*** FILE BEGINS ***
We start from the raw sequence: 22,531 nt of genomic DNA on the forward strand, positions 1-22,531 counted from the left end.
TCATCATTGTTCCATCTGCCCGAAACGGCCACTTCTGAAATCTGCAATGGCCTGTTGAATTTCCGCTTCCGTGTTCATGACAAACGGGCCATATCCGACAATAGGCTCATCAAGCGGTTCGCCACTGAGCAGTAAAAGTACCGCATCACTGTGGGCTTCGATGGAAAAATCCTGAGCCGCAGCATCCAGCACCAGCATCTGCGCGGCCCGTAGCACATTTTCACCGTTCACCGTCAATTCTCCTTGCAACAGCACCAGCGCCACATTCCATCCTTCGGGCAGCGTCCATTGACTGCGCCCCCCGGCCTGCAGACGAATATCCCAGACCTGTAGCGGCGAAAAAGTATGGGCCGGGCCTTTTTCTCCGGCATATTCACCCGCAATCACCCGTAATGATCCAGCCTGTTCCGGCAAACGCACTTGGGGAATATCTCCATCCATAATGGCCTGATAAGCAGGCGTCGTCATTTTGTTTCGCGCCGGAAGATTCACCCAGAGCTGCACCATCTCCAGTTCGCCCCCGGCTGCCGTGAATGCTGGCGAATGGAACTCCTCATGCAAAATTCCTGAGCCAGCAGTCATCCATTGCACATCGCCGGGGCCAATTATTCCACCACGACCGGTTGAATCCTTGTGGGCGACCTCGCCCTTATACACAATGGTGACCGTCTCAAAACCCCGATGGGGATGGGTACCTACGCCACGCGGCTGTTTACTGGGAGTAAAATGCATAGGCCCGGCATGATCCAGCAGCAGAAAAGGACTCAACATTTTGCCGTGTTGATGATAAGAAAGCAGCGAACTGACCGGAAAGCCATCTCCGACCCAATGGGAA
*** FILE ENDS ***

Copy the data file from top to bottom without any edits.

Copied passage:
We start from the raw sequence: 22,531 nt of genomic DNA on the forward strand, positions 1-22,531 counted from the left end.
TCATCATTGTTCCATCTGCCCGAAACGGCCACTTCTGAAATCTGCAATGGCCTGTTGAATTTCCGCTTCCGTGTTCATGACAAACGGGCCATATCCGACAATAGGCTCATCAAGCGGTTCGCCACTGAGCAGTAAAAGTACCGCATCACTGTGGGCTTCGATGGAAAAATCCTGAGCCGCAGCATCCAGCACCAGCATCTGCGCGGCCCGTAGCACATTTTCACCGTTCACCGTCAATTCTCCTTGCAACAGCACCAGCGCCACATTCCATCCTTCGGGCAGCGTCCATTGACTGCGCCCCCCGGCCTGCAGACGAATATCCCAGACCTGTAGCGGCGAAAAAGTATGGGCCGGGCCTTTTTCTCCGGCATATTCACCCGCAATCACCCGTAATGATCCAGCCTGTTCCGGCAAACGCACTTGGGGAATATCTCCATCCATAATGGCCTGATAAGCAGGCGTCGTCATTTTGTTTCGCGCCGGAAGATTCACCCAGAGCTGCACCATCTCCAGTTCGCCCCCGGCTGCCGTGAATGCTGGCGAATGGAACTCCTCATGCAAAATTCCTGAGCCAGCAGTCATCCATTGCACATCGCCGGGGCCAATTATTCCACCACGACCGGTTGAATCCTTGTGGGCGACCTCGCCCTTATACACAATGGTGACCGTCTCAAAACCCCGATGGGGATGGGTACCTACGCCACGCGGCTGTTTACTGGGAGTAAAATGCATAGGCCCGGCATGATCCAGCAGCAGAAAAGGACTCAACATTTTGCCGTGTTGATGATAAGAAAGCAGCGAACTGACCGGAAAGCCATCTCCGACCCAATGGGAA